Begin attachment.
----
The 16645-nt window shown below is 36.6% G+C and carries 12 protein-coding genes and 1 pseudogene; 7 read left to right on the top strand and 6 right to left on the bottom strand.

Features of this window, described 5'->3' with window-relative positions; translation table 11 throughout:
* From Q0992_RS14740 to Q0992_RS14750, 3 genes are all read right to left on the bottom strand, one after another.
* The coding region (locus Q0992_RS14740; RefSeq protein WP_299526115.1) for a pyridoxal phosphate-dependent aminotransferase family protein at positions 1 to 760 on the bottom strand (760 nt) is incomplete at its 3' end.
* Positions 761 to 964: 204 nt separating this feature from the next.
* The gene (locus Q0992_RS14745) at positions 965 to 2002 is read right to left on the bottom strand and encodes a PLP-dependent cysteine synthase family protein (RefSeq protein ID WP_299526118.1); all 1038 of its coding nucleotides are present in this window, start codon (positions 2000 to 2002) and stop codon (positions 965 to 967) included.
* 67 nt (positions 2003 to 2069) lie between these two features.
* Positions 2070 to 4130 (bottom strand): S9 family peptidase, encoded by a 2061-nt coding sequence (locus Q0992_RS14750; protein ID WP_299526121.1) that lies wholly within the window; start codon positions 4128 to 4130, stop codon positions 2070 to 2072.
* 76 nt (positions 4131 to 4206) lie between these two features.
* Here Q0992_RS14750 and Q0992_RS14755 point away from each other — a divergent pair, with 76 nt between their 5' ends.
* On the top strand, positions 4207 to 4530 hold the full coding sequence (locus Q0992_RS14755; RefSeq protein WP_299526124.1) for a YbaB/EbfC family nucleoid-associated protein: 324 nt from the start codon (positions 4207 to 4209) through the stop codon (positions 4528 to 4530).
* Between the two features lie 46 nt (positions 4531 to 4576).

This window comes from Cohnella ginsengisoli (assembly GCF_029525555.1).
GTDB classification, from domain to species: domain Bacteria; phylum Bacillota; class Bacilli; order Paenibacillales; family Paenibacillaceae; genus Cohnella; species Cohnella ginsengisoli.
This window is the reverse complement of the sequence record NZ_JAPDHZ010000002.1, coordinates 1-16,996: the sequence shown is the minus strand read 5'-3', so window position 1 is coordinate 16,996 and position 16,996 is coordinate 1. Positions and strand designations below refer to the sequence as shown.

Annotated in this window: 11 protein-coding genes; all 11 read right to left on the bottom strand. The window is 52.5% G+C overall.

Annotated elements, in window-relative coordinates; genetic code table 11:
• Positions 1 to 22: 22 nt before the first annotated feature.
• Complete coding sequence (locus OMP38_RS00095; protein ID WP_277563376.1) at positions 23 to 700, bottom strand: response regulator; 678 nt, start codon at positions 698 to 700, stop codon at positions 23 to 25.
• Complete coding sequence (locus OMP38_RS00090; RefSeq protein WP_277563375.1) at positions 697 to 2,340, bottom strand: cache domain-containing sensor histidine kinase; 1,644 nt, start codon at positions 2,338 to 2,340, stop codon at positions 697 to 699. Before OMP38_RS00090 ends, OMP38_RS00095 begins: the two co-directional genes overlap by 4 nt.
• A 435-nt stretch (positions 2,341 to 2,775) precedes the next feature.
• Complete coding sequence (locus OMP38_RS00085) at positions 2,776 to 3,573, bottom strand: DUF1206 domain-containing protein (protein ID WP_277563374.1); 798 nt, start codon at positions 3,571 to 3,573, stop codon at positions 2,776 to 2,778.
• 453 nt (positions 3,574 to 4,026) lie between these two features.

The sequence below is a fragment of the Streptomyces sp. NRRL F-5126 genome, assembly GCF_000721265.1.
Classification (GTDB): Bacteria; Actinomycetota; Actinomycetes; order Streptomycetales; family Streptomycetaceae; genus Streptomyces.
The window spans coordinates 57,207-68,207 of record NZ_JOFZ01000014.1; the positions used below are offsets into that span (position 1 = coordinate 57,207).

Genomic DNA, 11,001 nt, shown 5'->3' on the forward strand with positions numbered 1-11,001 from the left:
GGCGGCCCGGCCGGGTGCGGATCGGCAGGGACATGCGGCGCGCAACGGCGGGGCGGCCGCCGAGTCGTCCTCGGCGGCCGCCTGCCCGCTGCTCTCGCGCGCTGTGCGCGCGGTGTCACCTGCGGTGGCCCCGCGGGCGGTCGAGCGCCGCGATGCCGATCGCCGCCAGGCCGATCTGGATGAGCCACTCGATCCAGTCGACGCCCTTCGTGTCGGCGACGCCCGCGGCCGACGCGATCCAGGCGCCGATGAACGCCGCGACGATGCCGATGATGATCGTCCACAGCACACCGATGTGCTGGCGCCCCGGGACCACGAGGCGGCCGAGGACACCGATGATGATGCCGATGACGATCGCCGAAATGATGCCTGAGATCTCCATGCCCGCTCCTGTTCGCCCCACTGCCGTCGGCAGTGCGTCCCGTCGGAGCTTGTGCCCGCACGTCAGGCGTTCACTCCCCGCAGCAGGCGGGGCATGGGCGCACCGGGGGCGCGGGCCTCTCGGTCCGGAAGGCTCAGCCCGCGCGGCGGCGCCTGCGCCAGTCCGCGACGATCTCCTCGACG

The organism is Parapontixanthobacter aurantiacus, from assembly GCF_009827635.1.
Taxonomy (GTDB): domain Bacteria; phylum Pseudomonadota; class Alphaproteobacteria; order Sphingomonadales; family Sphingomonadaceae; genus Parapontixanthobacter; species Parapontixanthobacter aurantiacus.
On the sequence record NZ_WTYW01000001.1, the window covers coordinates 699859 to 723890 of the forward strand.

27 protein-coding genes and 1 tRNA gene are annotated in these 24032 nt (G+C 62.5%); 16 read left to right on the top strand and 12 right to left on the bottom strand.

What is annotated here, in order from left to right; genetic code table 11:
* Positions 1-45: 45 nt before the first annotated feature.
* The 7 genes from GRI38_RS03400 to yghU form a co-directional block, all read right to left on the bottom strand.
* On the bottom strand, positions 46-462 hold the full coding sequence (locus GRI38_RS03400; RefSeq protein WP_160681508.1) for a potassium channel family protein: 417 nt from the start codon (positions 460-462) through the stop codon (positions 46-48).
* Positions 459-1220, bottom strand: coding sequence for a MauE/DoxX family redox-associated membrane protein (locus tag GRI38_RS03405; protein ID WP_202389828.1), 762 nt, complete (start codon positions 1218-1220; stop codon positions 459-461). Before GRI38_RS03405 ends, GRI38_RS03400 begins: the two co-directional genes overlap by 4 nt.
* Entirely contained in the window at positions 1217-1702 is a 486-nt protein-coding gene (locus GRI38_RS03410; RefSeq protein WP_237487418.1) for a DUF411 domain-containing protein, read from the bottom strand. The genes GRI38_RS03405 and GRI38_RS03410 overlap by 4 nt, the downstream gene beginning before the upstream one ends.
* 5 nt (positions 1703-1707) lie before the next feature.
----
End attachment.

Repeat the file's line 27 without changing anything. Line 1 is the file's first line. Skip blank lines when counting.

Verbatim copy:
Genomic DNA, 11,001 nt, shown 5'->3' on the forward strand with positions numbered 1-11,001 from the left: